Sabarimala is one of India's most popular Hindu pilgrimage sites, welcoming millions of visitors per year — unless you're a woman between puberty and menopause, that is. Even in the modern day, women of menstruating age are banned from entering the temple, a prohibition that Indian women have recently begun protesting with the #HappyToBleed Facebook campaign. Although the law has been in effect for centuries, it has come under international scrutiny of late following the new chief of the Travancore Devaswom Board's statement that he has no plans to allow menstruating women into the temple. In fact, he declared that he would only allow women of menstruating age into Sabarimala after the invention of a device to "check the purity of women," aka detect whether a woman was bleeding.
Calling his remarks sexist and misogynistic, outraged women across India took to Facebook to express their disgust with the law's perpetuation of taboos surrounding menstruation. According to Mashable, 20-year-old Nikita Azad created #HappyToBleed with the support of Feminism in India to protest the chief's remarks.
"Women are denied entry to the temple because of the belief that menstruation makes them impure. We have started a campaign, #HappyToBleed, as a form of resistance against patriarchal beliefs about menstruation, and chauvinist notions that consider women the property of men, or society," Feminism in India wrote on Facebook.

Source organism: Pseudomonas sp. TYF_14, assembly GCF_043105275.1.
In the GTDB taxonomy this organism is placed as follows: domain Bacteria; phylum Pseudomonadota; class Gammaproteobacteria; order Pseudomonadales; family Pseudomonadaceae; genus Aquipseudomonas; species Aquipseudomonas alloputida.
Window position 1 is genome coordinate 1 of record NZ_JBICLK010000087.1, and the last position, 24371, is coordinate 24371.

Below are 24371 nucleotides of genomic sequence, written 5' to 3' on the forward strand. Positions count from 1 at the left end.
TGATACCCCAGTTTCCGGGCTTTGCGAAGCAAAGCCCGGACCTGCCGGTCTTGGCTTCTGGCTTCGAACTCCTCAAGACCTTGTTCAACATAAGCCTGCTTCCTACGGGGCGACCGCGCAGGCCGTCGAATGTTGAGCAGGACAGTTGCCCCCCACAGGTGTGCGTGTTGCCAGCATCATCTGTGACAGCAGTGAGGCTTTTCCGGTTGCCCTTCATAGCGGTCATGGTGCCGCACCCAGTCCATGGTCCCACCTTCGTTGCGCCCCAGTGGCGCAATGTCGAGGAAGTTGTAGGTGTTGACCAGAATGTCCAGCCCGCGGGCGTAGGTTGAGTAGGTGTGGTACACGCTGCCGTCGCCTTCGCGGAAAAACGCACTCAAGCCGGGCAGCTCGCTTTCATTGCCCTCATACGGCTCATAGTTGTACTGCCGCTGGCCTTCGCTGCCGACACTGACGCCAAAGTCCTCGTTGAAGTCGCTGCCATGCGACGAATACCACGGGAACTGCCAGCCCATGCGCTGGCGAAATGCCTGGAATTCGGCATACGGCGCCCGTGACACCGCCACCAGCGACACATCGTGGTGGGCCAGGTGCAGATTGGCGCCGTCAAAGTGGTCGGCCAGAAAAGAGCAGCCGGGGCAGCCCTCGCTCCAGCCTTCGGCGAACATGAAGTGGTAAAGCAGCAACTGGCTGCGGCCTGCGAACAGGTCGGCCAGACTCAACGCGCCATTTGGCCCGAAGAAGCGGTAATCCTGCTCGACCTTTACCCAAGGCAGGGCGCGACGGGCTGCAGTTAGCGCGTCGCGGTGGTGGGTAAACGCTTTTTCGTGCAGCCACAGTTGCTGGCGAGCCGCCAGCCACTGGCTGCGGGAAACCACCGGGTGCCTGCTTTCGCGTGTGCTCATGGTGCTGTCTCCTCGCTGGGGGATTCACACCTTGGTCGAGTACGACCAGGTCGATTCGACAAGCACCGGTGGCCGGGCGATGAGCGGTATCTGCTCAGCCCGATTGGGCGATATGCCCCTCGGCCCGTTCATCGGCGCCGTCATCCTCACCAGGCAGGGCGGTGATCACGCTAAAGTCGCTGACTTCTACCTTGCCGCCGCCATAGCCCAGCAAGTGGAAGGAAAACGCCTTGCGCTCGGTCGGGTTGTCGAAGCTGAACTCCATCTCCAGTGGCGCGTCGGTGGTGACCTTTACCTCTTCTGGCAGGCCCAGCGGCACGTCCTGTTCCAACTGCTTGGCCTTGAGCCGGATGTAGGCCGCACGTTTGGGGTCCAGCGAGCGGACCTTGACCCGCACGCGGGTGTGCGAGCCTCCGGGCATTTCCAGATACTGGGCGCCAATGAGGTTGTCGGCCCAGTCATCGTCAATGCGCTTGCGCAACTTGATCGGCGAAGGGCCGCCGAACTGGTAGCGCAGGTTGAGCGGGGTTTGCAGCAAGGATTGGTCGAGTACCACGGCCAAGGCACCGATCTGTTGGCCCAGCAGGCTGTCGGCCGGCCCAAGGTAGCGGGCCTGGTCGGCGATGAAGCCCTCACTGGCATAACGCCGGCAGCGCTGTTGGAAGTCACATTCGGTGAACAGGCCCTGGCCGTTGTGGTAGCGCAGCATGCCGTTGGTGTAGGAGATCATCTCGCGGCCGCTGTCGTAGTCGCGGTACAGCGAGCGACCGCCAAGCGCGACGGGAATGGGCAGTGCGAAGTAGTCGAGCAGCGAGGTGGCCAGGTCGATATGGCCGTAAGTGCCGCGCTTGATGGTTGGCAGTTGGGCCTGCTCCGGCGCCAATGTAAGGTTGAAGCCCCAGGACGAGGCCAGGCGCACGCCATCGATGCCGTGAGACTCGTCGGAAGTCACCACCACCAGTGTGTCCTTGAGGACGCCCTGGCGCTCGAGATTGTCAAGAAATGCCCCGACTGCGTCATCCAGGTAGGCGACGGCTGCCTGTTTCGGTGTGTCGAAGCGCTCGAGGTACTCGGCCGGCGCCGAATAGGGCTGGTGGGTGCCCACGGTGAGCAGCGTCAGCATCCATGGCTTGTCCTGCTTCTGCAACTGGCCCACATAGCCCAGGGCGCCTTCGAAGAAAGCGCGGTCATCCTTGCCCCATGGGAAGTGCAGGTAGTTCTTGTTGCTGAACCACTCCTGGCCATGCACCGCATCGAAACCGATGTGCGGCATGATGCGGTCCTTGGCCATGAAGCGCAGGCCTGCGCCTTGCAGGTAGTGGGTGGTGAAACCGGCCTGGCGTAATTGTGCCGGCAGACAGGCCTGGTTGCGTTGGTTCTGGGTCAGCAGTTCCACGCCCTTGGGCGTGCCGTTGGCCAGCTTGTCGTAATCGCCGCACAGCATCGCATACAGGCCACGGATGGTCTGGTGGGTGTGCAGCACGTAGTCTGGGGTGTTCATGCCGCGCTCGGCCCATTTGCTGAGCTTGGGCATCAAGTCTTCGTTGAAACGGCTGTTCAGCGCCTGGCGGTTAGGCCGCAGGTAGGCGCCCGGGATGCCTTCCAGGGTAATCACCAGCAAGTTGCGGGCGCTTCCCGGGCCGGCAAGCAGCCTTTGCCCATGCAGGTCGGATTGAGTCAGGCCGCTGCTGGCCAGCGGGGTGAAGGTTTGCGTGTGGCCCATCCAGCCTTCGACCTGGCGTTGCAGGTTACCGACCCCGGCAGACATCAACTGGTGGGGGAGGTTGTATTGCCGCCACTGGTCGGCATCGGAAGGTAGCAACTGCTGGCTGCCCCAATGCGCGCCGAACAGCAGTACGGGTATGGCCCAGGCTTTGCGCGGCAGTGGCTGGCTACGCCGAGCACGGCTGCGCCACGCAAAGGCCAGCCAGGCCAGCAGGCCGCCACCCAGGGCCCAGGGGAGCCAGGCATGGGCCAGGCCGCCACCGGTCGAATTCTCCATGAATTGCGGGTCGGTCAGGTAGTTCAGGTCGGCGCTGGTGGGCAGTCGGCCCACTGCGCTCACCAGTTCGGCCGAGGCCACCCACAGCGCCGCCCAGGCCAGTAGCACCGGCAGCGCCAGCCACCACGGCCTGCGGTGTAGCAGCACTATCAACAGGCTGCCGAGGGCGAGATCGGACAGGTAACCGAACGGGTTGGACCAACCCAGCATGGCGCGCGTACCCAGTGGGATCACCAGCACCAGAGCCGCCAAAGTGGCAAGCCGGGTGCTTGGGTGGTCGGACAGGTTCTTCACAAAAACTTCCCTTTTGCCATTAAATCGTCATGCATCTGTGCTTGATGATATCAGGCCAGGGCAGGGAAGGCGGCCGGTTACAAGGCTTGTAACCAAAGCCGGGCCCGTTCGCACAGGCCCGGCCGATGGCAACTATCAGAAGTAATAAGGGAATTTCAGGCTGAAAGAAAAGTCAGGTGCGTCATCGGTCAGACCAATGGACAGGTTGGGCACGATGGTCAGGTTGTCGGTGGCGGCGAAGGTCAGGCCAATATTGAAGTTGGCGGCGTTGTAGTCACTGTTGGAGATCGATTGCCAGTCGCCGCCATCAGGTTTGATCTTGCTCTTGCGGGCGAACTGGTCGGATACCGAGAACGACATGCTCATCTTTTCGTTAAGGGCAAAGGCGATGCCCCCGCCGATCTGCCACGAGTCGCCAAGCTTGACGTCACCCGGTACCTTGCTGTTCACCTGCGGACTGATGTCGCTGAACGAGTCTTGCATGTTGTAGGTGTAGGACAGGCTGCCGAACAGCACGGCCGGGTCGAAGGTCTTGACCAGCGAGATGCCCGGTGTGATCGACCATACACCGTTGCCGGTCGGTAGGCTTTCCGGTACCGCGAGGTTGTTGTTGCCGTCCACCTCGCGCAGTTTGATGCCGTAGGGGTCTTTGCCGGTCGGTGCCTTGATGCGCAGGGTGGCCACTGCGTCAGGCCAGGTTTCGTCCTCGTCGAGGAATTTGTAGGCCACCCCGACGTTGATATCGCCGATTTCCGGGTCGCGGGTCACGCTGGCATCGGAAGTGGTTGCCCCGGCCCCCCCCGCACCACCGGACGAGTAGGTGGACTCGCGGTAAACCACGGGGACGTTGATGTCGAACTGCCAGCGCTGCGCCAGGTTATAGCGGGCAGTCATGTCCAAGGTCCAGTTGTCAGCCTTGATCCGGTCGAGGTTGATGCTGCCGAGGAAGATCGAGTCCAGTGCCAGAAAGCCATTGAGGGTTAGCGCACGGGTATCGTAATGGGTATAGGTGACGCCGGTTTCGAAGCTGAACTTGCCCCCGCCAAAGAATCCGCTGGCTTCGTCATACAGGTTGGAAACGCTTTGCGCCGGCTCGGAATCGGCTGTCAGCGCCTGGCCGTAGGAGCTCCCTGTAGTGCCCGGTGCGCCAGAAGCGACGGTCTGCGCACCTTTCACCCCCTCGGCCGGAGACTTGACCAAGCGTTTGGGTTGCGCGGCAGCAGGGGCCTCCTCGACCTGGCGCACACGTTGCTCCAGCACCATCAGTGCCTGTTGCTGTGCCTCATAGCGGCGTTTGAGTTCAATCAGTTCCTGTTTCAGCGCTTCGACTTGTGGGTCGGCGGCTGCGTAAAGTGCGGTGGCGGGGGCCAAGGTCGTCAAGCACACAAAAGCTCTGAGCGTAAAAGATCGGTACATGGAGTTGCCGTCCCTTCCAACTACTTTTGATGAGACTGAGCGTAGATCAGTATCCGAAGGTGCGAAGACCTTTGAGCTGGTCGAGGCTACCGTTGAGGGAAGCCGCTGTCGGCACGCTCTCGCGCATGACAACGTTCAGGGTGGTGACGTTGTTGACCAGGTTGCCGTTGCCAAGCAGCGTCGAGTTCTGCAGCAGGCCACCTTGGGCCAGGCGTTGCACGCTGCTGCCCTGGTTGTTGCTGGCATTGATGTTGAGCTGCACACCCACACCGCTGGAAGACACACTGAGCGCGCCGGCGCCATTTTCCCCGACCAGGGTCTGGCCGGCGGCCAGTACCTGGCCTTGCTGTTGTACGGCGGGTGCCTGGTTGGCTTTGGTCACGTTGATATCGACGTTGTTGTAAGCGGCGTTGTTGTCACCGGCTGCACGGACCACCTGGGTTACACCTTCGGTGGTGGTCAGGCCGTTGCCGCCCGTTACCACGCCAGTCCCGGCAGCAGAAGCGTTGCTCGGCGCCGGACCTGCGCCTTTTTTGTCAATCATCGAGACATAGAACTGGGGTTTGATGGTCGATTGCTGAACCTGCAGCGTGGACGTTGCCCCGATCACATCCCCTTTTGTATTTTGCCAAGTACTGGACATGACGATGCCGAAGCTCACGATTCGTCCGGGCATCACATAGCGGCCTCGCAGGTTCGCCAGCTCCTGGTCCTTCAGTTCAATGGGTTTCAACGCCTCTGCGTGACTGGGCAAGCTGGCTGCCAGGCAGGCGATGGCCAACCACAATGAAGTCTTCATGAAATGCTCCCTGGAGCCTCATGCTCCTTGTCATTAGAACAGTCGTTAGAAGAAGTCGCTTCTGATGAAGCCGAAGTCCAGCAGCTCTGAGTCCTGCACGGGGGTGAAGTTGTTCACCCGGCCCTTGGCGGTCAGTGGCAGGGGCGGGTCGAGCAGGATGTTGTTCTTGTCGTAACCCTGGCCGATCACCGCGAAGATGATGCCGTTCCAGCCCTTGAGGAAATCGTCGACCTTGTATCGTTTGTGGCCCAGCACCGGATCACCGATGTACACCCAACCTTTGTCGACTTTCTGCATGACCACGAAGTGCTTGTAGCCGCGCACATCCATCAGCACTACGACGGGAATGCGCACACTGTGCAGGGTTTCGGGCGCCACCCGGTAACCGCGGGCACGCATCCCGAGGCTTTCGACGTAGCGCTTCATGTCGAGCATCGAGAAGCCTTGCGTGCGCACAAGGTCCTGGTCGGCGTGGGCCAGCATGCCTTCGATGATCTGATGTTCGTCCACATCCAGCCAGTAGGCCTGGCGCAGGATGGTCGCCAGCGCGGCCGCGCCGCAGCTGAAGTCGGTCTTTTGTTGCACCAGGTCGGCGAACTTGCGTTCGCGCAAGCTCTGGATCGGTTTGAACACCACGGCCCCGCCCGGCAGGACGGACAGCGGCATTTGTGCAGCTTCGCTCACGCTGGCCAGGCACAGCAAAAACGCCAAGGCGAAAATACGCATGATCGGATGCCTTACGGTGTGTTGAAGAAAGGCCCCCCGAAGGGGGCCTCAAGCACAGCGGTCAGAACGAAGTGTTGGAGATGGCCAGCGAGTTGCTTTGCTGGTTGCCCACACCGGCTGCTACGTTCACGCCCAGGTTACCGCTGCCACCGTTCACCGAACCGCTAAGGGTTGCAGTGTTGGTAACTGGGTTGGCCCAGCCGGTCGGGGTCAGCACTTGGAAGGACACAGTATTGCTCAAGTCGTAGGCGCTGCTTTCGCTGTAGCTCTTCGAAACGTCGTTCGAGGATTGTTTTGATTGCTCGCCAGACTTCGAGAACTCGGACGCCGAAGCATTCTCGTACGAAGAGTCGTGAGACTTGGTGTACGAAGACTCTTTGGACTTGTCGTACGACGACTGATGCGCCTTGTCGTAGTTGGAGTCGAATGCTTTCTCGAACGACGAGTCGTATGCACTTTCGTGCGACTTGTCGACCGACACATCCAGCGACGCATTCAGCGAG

Dozens of other women soon joined in, posting pictures of themselves with pads or charts to support the campaign.
According to Feminism in India founder and editor-in-chief Japleen Pasricha, the campaign is about more than being denied entry to one temple -- it's about larger taboos surrounding menstruation. "This is about my right to walk into any building, institution, temple regardless my vagina is bleeding or not... This blood is the reason why you exist," she wrote on Feminism in India's Facebook page.
This is far from the first time women in India have fought against stigma surrounding menstruation; like many cultures around the world, including the United States, Indian social norms hold that menstruation is impure and shameful. In fact, period shaming is so ingrained that earlier this year, a U.N. study found that 10 percent of girls in India believe that menstruation is a disease rather than a normal, healthy function of the female body. To combat this stigma, activists have done everything from creating comic books to educate girls about their periods to leading public marches against period shaming.
Unfortunately, taboos surrounding menstruation are heavily entrenched in most societies; even in countries where the stigma is less overt, women are heavily discouraged from speaking out about the periods. Thanks to campaigns like #HappyToBleed, however, women are chipping away at period shaming, one pad at a time.
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